Snapping hip syndrome is usually painless and harmless but sometimes quite annoying. It usually manifests when you walk, get up from a chair, or swing your leg around. If you are experiencing snapping hip syndrome, you could either feel or hear a “snapping” sensation in your hip. Athletes in their teens and twenties as well as dancers frequently experience snapping hip.
Why The Snapping Happens
The movement of a muscle or tendons over a bony structure is what causes the snapping sensation. In the hip, the most common location is at the outside of the hip. This is where the iliotibial band, a group of connective tissue, goes over the portion of the thighbone known as the greater trochanter. When straight, the iliotibial band sits in back of the trochanter. When the hip is bent, the iliotibial band moves over the trochanter all the way to the front. Like a stretched rubber band, the iliotibial band is always tight. Since the trochanter sticks out slightly, the motion of the band over it creates the snap you may feel or hear. Over time, this could lead to hip bursitis, which is a thickening and inflammation of a sac filled with fluid that allows the muscle to move smoothly over bone.
There is one more tendon that may cause snapping hip syndrome called the rectus femoris tendon. It runs from the inside of the thighbone up through the pelvis. As you bend your hip, the tendon shifts over the top of the thighbone. When you straighten out your hip, the tendon returns to its usual position to the side of the thighbone. This repetitive motion across the head of the thighbone may cause the snapping sensation and sound.
Lastly, torn cartilage or some form of debris in the hip joint may also cause a clicking or snapping sensation. Snapping hip caused by this can actually cause mild to disabling pain. This type of snapping hip is actually the result of a loose piece of cartilage in the hip that locks-up or catches. When the hip breaks free from being locked up it can cause the snapping feeling and sound, as well as create a sometimes-intense amount of pain.
Sometimes A Doctor Should Hear You Snap
Unless they experience pain, many people don’t bother seeing a doctor for snapping hip syndrome. Your orthopedic physician will first determine exactly what is causing the hip to snap. You may be asked where the pain is, what types of activities cause the snapping, if you can cause the hip to snap whenever you want, and if you have ever experienced any injuries to the hip. You could also be asked to move your hip in various patterns in an attempt reproduce the snapping. Your orthopedic specialist may even be able to feel the tendon move as you extend or bend your hip. An X-ray may be requested along with other tests so that the orthopedic doctor can rule out any problems with the bones or joint.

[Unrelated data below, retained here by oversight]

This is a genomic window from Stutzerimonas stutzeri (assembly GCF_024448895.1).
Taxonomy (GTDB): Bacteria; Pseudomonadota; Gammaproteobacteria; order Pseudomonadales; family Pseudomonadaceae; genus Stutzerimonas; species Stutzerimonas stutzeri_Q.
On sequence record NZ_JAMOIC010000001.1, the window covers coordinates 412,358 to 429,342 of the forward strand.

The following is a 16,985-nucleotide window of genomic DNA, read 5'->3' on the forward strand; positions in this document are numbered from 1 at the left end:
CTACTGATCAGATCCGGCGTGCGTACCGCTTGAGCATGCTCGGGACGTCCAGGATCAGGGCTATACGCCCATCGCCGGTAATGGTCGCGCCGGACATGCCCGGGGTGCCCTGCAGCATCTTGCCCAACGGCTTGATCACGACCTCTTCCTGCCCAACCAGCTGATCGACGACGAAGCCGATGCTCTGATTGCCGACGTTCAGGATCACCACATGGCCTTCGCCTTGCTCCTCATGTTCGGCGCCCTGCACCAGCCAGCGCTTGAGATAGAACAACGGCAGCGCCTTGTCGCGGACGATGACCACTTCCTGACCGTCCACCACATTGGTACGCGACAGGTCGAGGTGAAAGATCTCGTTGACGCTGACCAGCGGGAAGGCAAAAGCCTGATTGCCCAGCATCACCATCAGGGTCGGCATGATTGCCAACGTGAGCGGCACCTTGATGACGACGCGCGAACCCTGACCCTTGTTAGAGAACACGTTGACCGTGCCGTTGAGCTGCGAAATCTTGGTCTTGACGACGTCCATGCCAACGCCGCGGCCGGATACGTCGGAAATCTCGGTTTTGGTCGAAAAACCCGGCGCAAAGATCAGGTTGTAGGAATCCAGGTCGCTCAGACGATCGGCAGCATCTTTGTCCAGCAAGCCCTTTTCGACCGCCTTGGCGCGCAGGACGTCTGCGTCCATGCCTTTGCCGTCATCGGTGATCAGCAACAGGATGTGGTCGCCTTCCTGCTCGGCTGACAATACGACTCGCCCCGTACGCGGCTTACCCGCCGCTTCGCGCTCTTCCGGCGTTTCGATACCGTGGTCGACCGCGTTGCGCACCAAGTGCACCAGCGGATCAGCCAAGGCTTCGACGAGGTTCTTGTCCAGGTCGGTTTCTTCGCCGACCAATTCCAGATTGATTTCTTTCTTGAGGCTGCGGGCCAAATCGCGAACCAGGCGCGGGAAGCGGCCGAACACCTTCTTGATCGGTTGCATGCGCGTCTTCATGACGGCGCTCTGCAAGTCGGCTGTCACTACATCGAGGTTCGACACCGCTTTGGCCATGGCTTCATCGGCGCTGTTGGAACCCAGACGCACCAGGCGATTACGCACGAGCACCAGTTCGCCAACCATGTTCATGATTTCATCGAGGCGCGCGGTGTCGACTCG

Treating A Snapping Hip
If your snapping hip is causing you discomfort or pain you should make an appointment with an orthopedic physician, like the ones at IBJI. Your orthopedic physician may prescribe some simple things like reducing your activity levels, applying ice, using a non-steroidal anti-inflammatory drugs, and modifying your activities to avoid repetitive motion of the hip. If you continue to experience discomfort after trying these less intense treatments, your physician may prescribe a more aggressive treatment regimen. This regimen can include exercises prescribed by a physical therapist and corticosteroid injections to reduce inflammation. In very rare circumstance a snapping hip may not respond to non-invasive treatments. In these infrequent cases surgery may be suggested.
*The blog is for general information and educational purposes only regarding musculoskeletal conditions. The information provided does not constitute the practice of medicine or other healthcare professional services, including the giving of medical advice, and no doctor-patient relationship is formed. Readers with musculoskeletal conditions should seek the advice of their healthcare professionals without delay for any condition they have. The use of the information is at the reader’s own risk. The content is not intended to replace diagnosis, treatment or medical advice from your treating healthcare professional.